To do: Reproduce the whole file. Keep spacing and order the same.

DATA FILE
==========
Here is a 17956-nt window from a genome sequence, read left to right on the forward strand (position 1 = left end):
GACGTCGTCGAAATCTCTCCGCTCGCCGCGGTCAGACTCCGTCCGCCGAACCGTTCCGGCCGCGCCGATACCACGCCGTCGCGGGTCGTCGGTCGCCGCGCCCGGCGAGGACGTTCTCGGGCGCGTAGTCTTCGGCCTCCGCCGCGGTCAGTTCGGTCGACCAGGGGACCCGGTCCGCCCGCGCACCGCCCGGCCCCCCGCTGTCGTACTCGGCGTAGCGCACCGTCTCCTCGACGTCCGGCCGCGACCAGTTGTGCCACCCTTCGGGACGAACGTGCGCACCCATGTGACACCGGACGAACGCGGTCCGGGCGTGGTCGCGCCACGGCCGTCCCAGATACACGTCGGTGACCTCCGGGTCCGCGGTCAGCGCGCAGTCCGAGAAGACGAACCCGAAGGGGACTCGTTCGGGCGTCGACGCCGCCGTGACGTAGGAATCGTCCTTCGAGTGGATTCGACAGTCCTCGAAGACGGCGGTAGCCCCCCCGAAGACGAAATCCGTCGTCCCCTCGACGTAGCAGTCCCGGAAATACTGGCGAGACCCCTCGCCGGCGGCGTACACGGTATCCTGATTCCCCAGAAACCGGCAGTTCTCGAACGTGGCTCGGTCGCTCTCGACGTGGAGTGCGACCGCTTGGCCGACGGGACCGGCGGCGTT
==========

Here is a 17956-nt window from a genome sequence, read left to right on the forward strand (position 1 = left end):
GACGTCGTCGAAATCTCTCCGCTCGCCGCGGTCAGACTCCGTCCGCCGAACCGTTCCGGCCGCGCCGATACCACGCCGTCGCGGGTCGTCGGTCGCCGCGCCCGGCGAGGACGTTCTCGGGCGCGTAGTCTTCGGCCTCCGCCGCGGTCAGTTCGGTCGACCAGGGGACCCGGTCCGCCCGCGCACCGCCCGGCCCCCCGCTGTCGTACTCGGCGTAGCGCACCGTCTCCTCGACGTCCGGCCGCGACCAGTTGTGCCACCCTTCGGGACGAACGTGCGCACCCATGTGACACCGGACGAACGCGGTCCGGGCGTGGTCGCGCCACGGCCGTCCCAGATACACGTCGGTGACCTCCGGGTCCGCGGTCAGCGCGCAGTCCGAGAAGACGAACCCGAAGGGGACTCGTTCGGGCGTCGACGCCGCCGTGACGTAGGAATCGTCCTTCGAGTGGATTCGACAGTCCTCGAAGACGGCGGTAGCCCCCCCGAAGACGAAATCCGTCGTCCCCTCGACGTAGCAGTCCCGGAAATACTGGCGAGACCCCTCGCCGGCGGCGTACACGGTATCCTGATTCCCCAGAAACCGGCAGTTCTCGAACGTGGCTCGGTCGCTCTCGACGTGGAGTGCGACCGCTTGGCCGACGGGACCGGCGGCGTT